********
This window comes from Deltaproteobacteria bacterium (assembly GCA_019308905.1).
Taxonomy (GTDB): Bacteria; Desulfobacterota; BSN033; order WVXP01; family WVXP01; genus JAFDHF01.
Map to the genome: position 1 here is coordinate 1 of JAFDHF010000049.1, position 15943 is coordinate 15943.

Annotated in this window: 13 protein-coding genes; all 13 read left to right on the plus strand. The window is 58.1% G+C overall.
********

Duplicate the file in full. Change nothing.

This window comes from Deltaproteobacteria bacterium (assembly GCA_019308905.1).
Taxonomy (GTDB): Bacteria; Desulfobacterota; BSN033; order WVXP01; family WVXP01; genus JAFDHF01.
Map to the genome: position 1 here is coordinate 1 of JAFDHF010000049.1, position 15943 is coordinate 15943.

Annotated in this window: 13 protein-coding genes; all 13 read left to right on the plus strand. The window is 58.1% G+C overall.